If for instance EBIT margins would reach 19% in 2027 (increasing by 1% every year), 5% top line growth and a 50% payout ratio, one would underwrite a 13% p.a. return on a 14xEV/EBIT exit multiple over the next 5 years.
A slightly more aggressive case with 20% Margins in 2027 and a 15 EV/EBIT exit multiple would result in a ~16% p.a. return.
Looking at the company, the Management, the business model I do think that this is realistic and attractive as a “boring high quality GARP” stock. It is clearly not a “dirt cheap” company but I do think it could turn out to be a very attractive “GARP” investment.
Why the Company might be undervalued & Game plan
Existing Investors were clearly spooked about the profit warning. After this long run of very predictable growth, maybe some more recent investors got cold feet and wanted to take profits. Or they are nervous that this becomes another 2008 episode when they bungled the Polish market entry. Personally, I do think hat the market entry in Norway and Sweden is less risky, as especially in Norway they owned the 25% in Hansa Borg for quite some time and will know the market quite well.
I have also the impression that many investors consider breweries to be in general decline, not knowing that Royal Unibrew is only 35% beer and there it occupies the most interesting parts of the markets.
In addition, many “consumer staples” investors clearly prefer the big global brands like Carlsberg or Pepsi, believing that these companies do better over a downturn/recession which needs to be seen over the full cycle.
For many “value investors”, the stock is most likely still too expensive, there are many stocks out there who are technically much cheaper with single digit P/Es.
However, as for the game plan, I think it is not realistic to assume that the share price will go back quickly to previous ATHs either. The company clearly needs to prove that they can bring costs under control, raise prices and successfully integrate the new acquisitions. They have clearly indicated, that the first half of 2023 will be still difficult. So patience will be very important for this investment. For me, the time horizon is at least 5 years unless the really don’t manage to reach previous profitability levels.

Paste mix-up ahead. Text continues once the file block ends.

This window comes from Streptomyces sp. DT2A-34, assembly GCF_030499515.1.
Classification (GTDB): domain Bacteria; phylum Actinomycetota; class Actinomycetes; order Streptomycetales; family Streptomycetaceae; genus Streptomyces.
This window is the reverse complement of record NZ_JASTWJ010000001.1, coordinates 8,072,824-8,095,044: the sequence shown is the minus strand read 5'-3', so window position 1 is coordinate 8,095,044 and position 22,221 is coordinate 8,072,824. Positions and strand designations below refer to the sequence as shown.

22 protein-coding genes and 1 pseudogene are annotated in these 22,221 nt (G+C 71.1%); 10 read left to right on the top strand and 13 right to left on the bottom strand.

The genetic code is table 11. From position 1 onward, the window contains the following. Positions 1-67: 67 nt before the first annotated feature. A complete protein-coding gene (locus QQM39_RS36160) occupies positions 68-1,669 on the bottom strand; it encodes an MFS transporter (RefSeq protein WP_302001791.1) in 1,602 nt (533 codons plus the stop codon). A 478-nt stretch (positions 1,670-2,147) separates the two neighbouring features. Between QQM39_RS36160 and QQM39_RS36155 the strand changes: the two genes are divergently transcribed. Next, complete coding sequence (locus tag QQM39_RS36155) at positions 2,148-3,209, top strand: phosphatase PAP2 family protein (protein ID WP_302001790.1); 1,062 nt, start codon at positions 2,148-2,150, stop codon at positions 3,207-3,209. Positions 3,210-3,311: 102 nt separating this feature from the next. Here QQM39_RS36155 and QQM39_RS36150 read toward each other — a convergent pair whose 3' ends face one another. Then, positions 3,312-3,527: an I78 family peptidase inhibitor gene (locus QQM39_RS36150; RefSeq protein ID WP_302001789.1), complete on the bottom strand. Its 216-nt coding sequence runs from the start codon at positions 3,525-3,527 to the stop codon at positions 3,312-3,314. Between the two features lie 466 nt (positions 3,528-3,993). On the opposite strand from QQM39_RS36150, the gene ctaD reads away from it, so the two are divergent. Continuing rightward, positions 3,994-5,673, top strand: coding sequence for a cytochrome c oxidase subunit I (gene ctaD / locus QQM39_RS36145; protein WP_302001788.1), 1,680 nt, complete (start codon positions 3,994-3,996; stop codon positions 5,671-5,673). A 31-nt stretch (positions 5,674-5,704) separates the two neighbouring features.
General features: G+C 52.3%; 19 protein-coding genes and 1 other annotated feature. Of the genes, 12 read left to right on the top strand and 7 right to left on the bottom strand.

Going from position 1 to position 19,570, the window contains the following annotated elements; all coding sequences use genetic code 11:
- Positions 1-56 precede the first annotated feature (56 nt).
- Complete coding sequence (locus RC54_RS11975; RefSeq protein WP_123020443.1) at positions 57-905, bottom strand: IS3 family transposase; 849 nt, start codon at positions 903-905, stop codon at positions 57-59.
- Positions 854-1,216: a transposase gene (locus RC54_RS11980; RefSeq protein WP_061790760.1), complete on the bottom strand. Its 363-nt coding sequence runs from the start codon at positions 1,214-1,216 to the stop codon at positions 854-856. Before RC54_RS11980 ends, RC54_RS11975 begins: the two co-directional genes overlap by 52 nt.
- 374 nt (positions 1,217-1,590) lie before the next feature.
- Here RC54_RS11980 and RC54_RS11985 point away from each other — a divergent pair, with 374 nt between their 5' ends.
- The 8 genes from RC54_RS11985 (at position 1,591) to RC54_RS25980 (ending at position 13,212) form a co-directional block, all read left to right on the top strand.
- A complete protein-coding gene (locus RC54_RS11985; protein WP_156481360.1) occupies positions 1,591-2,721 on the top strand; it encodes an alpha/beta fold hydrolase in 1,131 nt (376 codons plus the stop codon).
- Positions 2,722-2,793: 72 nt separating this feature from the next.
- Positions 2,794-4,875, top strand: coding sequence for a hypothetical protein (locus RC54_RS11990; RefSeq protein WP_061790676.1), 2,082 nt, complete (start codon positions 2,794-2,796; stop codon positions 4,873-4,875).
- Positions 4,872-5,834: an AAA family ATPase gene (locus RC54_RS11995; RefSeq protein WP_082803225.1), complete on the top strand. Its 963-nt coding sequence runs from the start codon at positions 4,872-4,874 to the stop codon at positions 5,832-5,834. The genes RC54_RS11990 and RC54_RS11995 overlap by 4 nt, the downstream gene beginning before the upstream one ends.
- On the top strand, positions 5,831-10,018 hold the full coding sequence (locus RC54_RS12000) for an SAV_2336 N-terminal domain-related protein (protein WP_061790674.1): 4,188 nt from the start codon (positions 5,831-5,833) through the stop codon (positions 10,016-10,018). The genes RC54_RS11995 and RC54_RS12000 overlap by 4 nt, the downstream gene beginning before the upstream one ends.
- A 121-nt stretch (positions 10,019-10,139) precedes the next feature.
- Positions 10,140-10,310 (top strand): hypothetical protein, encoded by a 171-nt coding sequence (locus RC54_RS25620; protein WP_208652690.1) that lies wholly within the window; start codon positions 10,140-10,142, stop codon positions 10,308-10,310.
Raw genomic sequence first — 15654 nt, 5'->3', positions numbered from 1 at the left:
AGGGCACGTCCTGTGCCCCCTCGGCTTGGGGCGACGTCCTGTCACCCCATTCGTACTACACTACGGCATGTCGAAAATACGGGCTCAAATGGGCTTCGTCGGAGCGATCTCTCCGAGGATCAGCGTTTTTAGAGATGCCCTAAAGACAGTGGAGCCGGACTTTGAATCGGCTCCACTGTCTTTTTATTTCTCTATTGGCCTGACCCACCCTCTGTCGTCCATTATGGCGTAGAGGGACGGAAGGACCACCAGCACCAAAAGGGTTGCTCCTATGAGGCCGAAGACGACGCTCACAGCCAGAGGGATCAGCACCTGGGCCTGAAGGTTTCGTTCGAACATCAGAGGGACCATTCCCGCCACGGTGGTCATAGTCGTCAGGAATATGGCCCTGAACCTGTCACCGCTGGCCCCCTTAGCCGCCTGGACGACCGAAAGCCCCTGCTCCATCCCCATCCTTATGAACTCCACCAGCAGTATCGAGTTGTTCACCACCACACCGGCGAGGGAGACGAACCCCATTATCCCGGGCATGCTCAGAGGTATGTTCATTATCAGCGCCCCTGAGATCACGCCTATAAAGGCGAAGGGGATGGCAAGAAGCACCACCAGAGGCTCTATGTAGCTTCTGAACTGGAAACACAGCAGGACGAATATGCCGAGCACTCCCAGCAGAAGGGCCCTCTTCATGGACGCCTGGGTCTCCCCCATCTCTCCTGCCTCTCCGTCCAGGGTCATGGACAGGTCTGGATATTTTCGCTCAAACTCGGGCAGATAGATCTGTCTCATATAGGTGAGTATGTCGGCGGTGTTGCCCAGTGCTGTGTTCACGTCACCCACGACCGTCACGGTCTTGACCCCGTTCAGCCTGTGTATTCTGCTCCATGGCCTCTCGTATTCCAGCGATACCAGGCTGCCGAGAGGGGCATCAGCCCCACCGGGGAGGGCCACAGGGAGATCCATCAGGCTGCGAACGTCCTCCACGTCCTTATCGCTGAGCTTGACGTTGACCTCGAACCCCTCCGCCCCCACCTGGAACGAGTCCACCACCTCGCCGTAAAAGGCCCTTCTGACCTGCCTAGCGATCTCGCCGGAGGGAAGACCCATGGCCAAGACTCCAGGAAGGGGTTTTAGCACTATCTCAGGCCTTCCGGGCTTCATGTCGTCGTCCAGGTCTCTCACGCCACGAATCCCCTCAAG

In my opinion, Royal Unibrew is a very high quality company that has the potential to compound profits for some time to come. They have a stellar track record over the last 12-13 years, however 2022 is clearly challenging.
If one believes that 2022 and maybe the first half of 2023 are negative exceptions and Royal Unibrew manages to achieve its targets of 20% margins in the next few years, then the current valuation would be a very interesting entry point.
Therefore I am “underwriting” an expected 13-15% return p.a. over the next 5 years with a 4% position in my portfolio at an average entry price of 415 DKK/share.
Disclaimer: This is not investment advice. PLEASE DO YOUR OWN RESEARCH !!!!
Thanks for your analysis of Unibrew. After going through the Danish stocks I put them on my watchlist, but dodn’t buy them. We’ll see…But: I am currently going through the stocks in Hungary. Almost nothing of interest for me, but one company: “Zwack Unicum”. They are a liquior producer, their major brand is “Unicum”. But the more interesting fact is that the majority owner is the Zwack and the German Underberg family (together 50% + 1 share), and DIAGEO has 26%. Because of this background, Zwack Unicum has the distribution rights for Johnnie Walker, Baileys, Smirnoff and Gordons etc. in Hungary. Their profitability is…amost unique. No debt, but ROE 36%. Return of sales after tax 18%. In the last 10 years they had 20 bn HUF in Free Cashflow. They used this money completely for dividends, with a current dividend yield of 8.8 %. Sales growth in the last 10 years was quite low at 4.3%, but margins (gross, operating, net) all went up quite continously. After I read all of this, I thought of your Unibrew analysis. Did you ever look at Zwack Unicum? Best regards, Ole
I looked at Zwack long ago when I also looked at Gurktaler, an Austrian Licour Stock that owns Zwack shares. At first glance, I would say that there is no growth in “hard currency”, only in the local currency Forint which has lost~-50% vs. the EUR over the last 10 years or so.
In addition, I think that Hungary is a tough country for foreign-owned businesses these days. So overall nothing that would fit my search profile.